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Money Saving Tips for Owners of Parrots, Finches and other Birds

Bird-keeping is a most enjoyable hobby, and becomes a passion for many, but there’s no denying that expenses can add up.  Following are some simple ways to cut costs.

Cage and Furnishings

Your bird’s home is likely to be your biggest one-time cash outlay.  A number of beautiful cages and outdoor aviaries are available, but building your own cage, or hiring someone to do so, may be a cheaper option.  Creating a bird room within your home might also save money, especially for those who keep large parrots, macaws or colony-dwelling doves and finches.

Well-washed fruit tree branches make excellent substitutes for commercial perches, especially for those parrots that destroy any and all wood within reach.  Another benefit of using natural perches is that you can easily provide your bird with a variety of perch widths and textures; this will help keep the feet in good shape.  Avoid collecting branches from areas sprayed with pesticides.


Many finches and softbills do best when regularly supplied with insects; large quantities are essential for most species during the breeding season.  Collecting insects will provide important dietary variety at little or no cost (please see article below).

Also consider setting up a mealworm colony…not only can you breed all the grubs you’ll need, but you’ll also be able to select newly-molted individuals and the pupae, which are more nutritious than other lifer stages.  A colony will also ensure a supply of tiny mealworms for small species and nestlings.

Gardening for birds is enjoyable and cost-effective, and will allow you to provide your pets with important nutrients that are otherwise hard to find.  Consider also sprouting seeds at home.


From pine cones to piles of dead leaves, nature provides an infinite variety of materials that can be used to keep your pets active and interested in their environments.  You can also use a variety of free and inexpensive items to create your own toys (please see video below).


White Crowned ManakinHeating your bird’s cage or room may, in some cases, be more effective and less expensive than warming the entire house or apartment.  This is especially true for those who keep cold sensitive species in regions experiencing severe winter weather.  Please see the article below for some useful ideas and products.

Full Spectrum Light

UVA and UVB radiation seem to play an important role in bird health and breeding success, and in encouraging natural behaviors.  Full spectrum bulbs designed specifically for birds are available, but nothing beats exposure to natural sunlight (take precautions, of course, to ensure your pet’s safety).  Glass and plastic filter-out beneficial UV rays, so you’ll need to keep your bird outdoors or in a screened sun room when utilizing natural sunlight.

Further Reading

Breeding Mealworms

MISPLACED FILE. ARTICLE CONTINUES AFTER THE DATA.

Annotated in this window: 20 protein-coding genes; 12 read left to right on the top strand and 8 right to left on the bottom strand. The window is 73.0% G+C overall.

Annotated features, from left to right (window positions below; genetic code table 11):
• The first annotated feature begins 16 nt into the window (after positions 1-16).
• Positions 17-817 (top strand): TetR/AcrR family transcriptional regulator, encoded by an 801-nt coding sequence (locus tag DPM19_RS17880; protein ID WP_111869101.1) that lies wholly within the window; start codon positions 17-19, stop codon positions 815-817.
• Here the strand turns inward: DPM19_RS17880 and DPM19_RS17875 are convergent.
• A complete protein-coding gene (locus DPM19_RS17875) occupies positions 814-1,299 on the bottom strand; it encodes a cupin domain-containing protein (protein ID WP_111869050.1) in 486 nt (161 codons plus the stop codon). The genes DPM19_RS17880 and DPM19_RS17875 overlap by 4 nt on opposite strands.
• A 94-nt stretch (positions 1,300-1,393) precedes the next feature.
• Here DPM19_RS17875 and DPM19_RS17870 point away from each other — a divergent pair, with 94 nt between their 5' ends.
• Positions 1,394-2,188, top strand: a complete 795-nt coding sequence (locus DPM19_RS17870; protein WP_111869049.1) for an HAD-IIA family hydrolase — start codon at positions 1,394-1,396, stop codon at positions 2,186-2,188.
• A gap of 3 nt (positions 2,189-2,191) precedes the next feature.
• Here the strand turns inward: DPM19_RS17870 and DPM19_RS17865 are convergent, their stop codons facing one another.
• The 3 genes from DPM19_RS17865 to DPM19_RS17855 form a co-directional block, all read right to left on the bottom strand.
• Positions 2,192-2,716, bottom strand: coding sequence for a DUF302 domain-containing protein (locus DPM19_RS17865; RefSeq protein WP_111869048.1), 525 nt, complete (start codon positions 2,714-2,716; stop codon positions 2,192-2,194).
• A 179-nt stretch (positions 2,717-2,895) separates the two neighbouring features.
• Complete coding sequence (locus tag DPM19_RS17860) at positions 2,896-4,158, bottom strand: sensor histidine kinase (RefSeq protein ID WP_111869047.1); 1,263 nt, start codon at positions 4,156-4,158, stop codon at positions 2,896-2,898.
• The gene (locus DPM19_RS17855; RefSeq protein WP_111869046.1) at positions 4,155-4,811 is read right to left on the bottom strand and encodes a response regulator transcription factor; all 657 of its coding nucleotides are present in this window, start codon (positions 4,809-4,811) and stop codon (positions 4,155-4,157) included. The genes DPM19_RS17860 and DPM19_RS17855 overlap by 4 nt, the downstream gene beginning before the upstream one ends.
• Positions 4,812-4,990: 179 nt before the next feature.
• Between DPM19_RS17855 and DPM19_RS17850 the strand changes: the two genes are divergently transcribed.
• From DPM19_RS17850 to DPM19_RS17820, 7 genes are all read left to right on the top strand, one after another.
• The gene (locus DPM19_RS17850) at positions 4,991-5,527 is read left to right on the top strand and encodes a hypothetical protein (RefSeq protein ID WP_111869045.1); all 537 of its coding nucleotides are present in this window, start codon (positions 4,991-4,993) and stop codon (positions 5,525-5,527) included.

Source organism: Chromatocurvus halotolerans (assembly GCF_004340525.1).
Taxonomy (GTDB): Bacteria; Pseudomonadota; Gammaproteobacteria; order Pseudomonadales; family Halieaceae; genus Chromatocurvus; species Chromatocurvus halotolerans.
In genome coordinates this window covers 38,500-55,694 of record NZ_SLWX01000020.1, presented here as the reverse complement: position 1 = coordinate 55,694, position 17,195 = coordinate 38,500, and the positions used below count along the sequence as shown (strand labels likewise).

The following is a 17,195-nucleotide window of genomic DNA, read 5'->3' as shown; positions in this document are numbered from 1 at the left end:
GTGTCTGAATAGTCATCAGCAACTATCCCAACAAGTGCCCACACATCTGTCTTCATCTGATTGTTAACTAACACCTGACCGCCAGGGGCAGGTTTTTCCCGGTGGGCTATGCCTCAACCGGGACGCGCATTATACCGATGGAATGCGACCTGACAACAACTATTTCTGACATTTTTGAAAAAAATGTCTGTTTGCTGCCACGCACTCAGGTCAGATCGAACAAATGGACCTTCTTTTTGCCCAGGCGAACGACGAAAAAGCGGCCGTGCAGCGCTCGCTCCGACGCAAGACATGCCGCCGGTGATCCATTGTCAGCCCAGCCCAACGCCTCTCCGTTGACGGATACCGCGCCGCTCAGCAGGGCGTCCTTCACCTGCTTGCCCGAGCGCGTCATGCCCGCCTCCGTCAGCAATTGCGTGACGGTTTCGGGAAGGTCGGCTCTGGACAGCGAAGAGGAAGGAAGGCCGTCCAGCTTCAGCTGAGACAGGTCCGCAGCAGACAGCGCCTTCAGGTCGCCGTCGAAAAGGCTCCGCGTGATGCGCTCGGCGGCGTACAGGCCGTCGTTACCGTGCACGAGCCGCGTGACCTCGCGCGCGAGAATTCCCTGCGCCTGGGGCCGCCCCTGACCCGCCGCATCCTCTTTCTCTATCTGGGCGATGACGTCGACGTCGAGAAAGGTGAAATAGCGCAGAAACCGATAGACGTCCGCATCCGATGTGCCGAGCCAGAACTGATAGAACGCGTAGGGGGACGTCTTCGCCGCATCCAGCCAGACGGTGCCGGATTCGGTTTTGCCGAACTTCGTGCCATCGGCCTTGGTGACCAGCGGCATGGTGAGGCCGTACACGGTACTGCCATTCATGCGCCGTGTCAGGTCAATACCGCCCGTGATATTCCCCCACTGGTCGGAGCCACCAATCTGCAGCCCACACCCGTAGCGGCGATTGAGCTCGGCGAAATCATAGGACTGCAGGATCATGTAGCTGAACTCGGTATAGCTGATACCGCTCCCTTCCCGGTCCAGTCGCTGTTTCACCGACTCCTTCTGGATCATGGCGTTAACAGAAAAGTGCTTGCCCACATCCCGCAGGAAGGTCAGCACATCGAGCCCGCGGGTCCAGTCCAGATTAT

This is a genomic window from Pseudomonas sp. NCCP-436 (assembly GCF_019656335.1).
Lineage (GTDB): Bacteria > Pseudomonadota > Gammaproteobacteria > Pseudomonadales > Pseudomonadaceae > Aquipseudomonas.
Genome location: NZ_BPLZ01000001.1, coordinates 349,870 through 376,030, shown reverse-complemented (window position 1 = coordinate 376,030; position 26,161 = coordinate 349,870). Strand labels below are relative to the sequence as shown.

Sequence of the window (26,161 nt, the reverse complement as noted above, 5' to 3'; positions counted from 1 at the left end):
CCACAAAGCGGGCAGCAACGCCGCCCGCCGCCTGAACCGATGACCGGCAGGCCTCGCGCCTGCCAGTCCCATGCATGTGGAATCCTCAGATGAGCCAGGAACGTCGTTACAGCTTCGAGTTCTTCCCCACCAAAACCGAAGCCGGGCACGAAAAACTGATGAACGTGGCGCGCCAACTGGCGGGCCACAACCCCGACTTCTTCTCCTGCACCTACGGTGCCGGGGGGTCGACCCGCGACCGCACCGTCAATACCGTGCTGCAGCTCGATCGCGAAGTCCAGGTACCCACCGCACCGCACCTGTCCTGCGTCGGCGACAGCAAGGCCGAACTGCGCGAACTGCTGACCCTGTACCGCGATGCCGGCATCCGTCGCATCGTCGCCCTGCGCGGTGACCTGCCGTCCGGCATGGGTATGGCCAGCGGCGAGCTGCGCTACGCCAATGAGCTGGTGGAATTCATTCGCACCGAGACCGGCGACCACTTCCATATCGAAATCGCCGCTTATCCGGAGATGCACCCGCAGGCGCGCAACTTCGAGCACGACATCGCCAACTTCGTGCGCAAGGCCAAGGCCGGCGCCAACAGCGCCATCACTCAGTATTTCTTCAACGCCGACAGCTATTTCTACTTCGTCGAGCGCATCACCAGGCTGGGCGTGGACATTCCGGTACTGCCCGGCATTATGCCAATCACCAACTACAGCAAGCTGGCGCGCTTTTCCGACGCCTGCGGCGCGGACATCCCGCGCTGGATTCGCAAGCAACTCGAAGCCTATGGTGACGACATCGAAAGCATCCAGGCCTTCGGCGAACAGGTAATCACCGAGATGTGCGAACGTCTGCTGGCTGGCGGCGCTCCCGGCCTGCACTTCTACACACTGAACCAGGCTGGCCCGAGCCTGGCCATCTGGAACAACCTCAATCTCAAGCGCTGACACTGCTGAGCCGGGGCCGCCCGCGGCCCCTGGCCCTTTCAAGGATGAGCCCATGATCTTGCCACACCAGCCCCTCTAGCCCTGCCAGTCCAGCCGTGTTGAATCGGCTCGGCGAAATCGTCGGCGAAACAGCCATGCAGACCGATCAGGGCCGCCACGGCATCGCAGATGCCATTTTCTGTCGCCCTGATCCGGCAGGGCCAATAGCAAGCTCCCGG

Video: making parrot toys

Collecting Insects for Birds 

Heating Bird Cages and Rooms  




  1. avatar

    My budgie, Chubbs, loves toilet paper tubes. I cut them into one inch rings, and loop them over her perches, and she has tons of fun destroying them. Occasionally, as a special treat, I coat the with a VERY thin layer of peanut butter and roll them in seeds and treats. I seem to have gotten lucky with her; without fail, if I spend more than $5 on a toy, she’ll want absolutely nothing to do with it. The most expensive toy she has is a $4 on the has several drawers for her to open to get to her treats.

  2. avatar

    Hello Alicia, Frank Indiviglio here.

    Thanks for the most interesting post..thanks for the great idea, I’m sure others will benefit. I used the same for smaller birds at the Bronx Zoo, and also for rodents of all types – very versatile and a wasted resource, I think. In fact, we also used TP rolls as a substrate to rear roaches and crickets (food animals for others) – lots of surface area and great hiding spots!

    Good luck, enjoy and please keep the ideas coming,

    Best regards, Frank Indiviglio.

About Frank Indiviglio

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I believe that I was born with an intense interest in animals, as neither I nor any of my family can recall a time when I was not fascinated by creatures large and small. One might imagine this to be an unfortunate set of circumstances for a person born and raised in the Bronx, but, in actuality, quite the opposite was true. Most importantly, my family encouraged both my interest and the extensive menagerie that sprung from it. My mother and grandmother somehow found ways to cope with the skunks, flying squirrels, octopus, caimans and countless other odd creatures that routinely arrived un-announced at our front door. Assisting in hand-feeding hatchling praying mantises and in eradicating hoards of mosquitoes (I once thought I had discovered “fresh-water brine shrimp” and stocked my tanks with thousands of mosquito larvae!) became second nature to them. My mother went on to become a serious naturalist, and has helped thousands learn about wildlife in her 16 years as a volunteer at the Bronx Zoo. My grandfather actively conspired in my zoo-buildings efforts, regularly appearing with chipmunks, boa constrictors, turtles rescued from the Fulton Fish Market and, especially, unusual marine creatures. It was his passion for seahorses that led me to write a book about them years later. Thank you very much, for a complete biography of my experience click here.
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